In the roadstead was one of those rapid steamers which does the service between llan-keou and Shanghai. Such a means of locomotion had passed for us in the region of dreams; we looked forward to ascertaining its reality. So we set off on June 10 on an American steamer, the Pit.
On June 12, we dropped anchor in the harbor of Shanghai. The most gracious hospitality awaited us at the French consulate. We rediscovered in Mme Brenier de Montmorand’s house that French charm and elegance which, alas, we had forgotten the tradition of. The barbarians she received were happy to show her their respectful gratitude there. The French colony of Shanghai made a point of celebrating the explorers. A banquet affordfed us by our compatriots gives me the opportunity to thank them for their enthusiastic and patriotic reception.
On June 19, we left Shanghai on the Messageries liner the Dupleix; we arrived in Saigon on the 29th. Rear Admiral Ohier, governor of French Cochinchina, had only received the report two days before in which I announced to him the death of M. de Lagrée. This loss was keenly felt in the colony, where the memory of the service and the eminent qualities of this officer lived in the memory of all.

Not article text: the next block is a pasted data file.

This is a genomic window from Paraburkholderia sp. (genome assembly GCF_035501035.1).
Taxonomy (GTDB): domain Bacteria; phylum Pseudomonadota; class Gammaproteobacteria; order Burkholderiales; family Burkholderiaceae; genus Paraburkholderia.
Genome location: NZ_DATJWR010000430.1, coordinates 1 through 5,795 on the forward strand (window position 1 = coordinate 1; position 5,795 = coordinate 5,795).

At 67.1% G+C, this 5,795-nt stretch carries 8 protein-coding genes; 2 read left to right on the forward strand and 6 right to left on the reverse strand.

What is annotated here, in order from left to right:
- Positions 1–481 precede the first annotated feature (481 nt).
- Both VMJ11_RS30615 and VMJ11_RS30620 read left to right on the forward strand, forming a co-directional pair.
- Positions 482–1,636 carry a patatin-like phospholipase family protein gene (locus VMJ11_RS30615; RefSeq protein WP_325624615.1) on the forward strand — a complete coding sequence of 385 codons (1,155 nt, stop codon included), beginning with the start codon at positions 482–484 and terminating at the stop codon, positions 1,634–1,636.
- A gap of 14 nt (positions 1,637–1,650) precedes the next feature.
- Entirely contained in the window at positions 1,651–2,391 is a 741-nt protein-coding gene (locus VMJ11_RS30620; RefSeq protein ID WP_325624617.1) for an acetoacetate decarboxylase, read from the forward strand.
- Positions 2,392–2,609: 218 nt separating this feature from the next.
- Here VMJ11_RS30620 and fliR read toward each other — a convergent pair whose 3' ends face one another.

Honors extraordinary were returned to his coffin which was buried in the cemetery of Saigon. Today, a small monument recalls this good man, this valiant soldier of France. If anything can console his people, it is the thought that he died in the most enviable field of honor: that of science and civilization.
Garnier, Le Tour de Monde (series): 648-649